July 8, 2020 / 3:07 PM / a month ago

CORRECTED-UPDATE 1-Debt reduction only way to end "poverty trap" for some countries - World Bank chief

(Corrects Malpass quote in third paragraph to say “debt” not “that”)

By Andrea Shalal

WASHINGTON, July 8 (Reuters) - The Group of 20 major economies should extend a freeze on official bilateral debt payments by the world’s poorest countries through 2021, and permanently reduce the debt load of some of the most heavily indebted ones, World Bank President David Malpass said on Wednesday.

Merely delaying debt payments would not solve the problems of countries that were already facing high levels of debt before the coronavirus pandemic, Malpass told G20 finance officials and commercial creditors.

“In such cases, we need to not merely reduce debt service today, but reduce debt service tomorrow and permanently,” Malpass said.

“This will create light at the end of the debt tunnel for the poorest countries. For some of the hardest hit, a systematic reduction of sovereign debt stocks is the only way to restart growth, make new investment possible and profitable, and avoid an even longer poverty trap,” he said.

Economists warn that developing countries and emerging markets face dire economic consequences from the pandemic given their lack of good healthcare systems, inadequate fiscal resources to offset the impact of widespread lockdowns and, in some cases, a collapse in commodity prices.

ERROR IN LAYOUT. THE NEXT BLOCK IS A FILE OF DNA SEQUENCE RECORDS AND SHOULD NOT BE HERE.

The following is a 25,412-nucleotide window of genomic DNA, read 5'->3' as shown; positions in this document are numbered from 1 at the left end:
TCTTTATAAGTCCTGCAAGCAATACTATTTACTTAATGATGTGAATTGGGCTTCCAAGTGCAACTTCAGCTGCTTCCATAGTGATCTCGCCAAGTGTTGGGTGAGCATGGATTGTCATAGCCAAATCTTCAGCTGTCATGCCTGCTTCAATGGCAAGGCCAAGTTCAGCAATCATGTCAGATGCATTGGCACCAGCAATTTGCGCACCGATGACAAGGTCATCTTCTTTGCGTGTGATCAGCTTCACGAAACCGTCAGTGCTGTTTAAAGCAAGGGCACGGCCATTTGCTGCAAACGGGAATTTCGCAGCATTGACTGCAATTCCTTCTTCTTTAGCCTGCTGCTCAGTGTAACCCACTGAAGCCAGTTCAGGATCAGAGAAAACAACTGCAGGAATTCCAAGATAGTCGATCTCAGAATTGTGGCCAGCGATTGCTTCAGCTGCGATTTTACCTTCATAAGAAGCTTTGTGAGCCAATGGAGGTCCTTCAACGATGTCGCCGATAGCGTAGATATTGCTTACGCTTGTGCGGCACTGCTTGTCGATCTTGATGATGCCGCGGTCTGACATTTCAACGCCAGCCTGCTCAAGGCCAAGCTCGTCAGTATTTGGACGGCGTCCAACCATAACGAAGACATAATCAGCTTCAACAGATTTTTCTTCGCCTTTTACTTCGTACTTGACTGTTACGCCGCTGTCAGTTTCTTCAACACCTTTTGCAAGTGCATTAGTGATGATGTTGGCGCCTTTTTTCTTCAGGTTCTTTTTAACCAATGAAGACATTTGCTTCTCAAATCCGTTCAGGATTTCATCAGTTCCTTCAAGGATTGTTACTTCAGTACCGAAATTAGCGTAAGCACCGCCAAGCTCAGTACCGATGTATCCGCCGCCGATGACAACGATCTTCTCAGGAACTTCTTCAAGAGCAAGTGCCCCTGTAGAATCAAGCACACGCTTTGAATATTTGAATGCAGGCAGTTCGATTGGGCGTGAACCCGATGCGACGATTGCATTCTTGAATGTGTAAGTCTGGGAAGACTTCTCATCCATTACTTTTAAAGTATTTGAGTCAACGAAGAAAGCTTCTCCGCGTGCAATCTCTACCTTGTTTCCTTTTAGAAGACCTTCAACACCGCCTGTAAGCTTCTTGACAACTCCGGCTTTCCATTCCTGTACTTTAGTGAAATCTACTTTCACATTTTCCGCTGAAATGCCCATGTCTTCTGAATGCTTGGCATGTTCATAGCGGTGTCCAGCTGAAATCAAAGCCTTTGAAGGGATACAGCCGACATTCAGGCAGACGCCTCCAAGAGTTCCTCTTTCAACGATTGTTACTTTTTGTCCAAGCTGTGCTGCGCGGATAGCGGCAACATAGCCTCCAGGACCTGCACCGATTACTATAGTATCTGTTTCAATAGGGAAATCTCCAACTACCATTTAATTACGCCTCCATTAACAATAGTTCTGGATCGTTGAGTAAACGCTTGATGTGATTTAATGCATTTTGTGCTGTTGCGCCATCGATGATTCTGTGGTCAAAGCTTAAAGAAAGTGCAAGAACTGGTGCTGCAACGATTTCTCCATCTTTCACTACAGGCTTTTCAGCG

Malpass emphasized the need for increased transparency about lending and said all official bilateral creditors, including policy banks such as China’s Development Bank, should participate in the G20 debt relief initiative.

The G20 initiative approved in April should cover all external long-term public and publicly guaranteed debt, including loans made by state-owned enterprises, if they had implicit government guarantees, he said, an apparent reference to China’s many state-owned companies and their key role in its Belt and Road infrastructure initiative.

He also cited concerns about confidentiality clauses in official loan contracts, and the lack of clarity about debt-like instruments such as long-term bilateral swap lines that are often used as funding sources by countries such as Mongolia.

Long-term contractual commitments for electricity purchases also posed a crushing burden on poor countries, he said. (Reporting by Andrea Shalal; editing by Jonathan Oatis)

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